Long hot summer just passed me by

The long summer holiday.  Obviously I use the word "summer' in the loosest sense of the word as I have resorted to firing up the woodburner and digging out my winter boots on more than one occasion this summer as we enjoy the ups and downs of the British weather.

Thanks to the "on this day" function on Facebook I receive daily reminders of previous summers.  Last sumer when Daisy developed shingles just before I was about to go away for a much anticipated school reunion and how she bounced back as only Daisy could so that at the eleventh hour I could make it.  The week's  break Andy, Jules and I took in Southwold when Andy was recovering form his SIRT treatment - sitting together on windswept beaches, plenty of shots of all the lovely food we consumed that week.

Going a lot further back there are even pictures of all of us on holiday together.  When Daisy was stable enough to travel and life, though complicated, was not as complicated as it was about to get.

And there's the pictures of the last blissful holiday that Andy and I took together, without children, before he was diagnosed with cancer.  A baking hot week in France where at times it was too hot to sit outside and evenings were spent walking in the cooler evening air and enjoying the local hospitality.  Our older two children were at home busy with summer jobs and neighbours checking in on them, Jules was away for a week on summer camp and Daisy was staying at her beloved hospice.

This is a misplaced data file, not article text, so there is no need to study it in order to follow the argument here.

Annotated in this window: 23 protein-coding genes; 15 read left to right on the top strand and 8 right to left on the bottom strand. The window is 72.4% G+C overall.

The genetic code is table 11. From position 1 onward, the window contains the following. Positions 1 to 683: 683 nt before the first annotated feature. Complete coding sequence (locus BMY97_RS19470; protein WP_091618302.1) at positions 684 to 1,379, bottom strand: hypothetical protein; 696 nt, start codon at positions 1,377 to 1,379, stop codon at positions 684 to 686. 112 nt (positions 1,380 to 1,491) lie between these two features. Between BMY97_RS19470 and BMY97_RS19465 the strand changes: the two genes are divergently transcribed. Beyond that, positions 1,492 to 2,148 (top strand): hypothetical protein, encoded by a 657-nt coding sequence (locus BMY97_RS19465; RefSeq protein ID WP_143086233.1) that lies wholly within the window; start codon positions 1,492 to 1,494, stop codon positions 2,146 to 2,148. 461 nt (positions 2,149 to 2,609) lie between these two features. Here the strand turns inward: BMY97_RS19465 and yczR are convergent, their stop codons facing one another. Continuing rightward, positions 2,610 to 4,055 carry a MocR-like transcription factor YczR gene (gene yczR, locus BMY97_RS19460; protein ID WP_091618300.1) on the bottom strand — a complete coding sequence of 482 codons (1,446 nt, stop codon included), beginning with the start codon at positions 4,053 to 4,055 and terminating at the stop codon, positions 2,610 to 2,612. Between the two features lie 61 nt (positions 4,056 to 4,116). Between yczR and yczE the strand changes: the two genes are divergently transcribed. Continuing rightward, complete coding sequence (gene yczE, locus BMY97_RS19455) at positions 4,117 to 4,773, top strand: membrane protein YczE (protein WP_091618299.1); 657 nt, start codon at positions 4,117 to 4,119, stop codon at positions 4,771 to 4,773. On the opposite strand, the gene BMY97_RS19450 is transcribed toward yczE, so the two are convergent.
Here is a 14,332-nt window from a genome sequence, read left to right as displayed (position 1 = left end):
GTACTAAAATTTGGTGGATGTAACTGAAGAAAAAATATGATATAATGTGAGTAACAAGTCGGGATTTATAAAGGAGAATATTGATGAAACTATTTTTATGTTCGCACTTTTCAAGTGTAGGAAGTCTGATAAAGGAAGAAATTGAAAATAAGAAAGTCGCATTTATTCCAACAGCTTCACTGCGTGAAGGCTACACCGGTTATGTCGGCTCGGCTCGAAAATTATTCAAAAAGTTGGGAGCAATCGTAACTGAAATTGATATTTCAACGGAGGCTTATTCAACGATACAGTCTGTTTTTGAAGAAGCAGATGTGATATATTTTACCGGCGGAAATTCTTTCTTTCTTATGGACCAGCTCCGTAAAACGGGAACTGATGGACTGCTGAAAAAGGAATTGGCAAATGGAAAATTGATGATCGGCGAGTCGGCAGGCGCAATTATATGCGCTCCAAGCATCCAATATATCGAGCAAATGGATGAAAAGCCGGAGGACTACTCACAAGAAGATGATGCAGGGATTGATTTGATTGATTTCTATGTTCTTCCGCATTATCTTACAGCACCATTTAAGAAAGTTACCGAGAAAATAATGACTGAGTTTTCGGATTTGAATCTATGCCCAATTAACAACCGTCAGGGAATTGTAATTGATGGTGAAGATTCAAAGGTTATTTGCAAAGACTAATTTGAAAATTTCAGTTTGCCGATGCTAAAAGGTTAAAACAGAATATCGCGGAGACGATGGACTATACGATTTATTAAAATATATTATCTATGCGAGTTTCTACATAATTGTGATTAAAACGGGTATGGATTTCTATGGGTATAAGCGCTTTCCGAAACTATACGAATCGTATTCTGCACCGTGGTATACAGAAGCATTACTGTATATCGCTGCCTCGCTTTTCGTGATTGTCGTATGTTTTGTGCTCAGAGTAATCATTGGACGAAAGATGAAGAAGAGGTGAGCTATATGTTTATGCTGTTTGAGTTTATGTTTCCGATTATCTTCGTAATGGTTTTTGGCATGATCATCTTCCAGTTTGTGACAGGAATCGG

We hoped for more weeks like that together, reclaiming some time on our own at last as the children got older and with the unsaid knowledge that at some point when Daisy was no longer with us we would have so much more time together as a couple.  When we switched off we dared also to dream about days when we could venture further afield without having to worry about rushing back early because of a medical emergency, to be able to switch our phones off, to just have some quality time together.  We knew what the reality of that meant, but then we had always dealt in reality and understood that with so much going on medically with Daisy she was not going to live to old age (in fact I lived in constant fear of having to transition from children's to adult services as she was so complicated I just did not know how she would be supported in a far bigger adult system).

Of course you know the story.

That holiday together was our last.  Those dreams died with Andy.  At least after he died I could pour my energies into Daisy.

Last summer was hard, not only was I a single parent, grieving for my husband, Daisy's health was clearly deteriorating and every day was more and more of an effort for her. Respite was never rest for me as I fielded phone calls or cut short plans because of Daisy's changing medical needs.

Living with the constant adrenaline of caring for Daisy kept my mind off the reality of my life, that this was it, Andy was no longer here and we were no longer able to share the emotional and physical load of caring not just for Daisy but for our other children.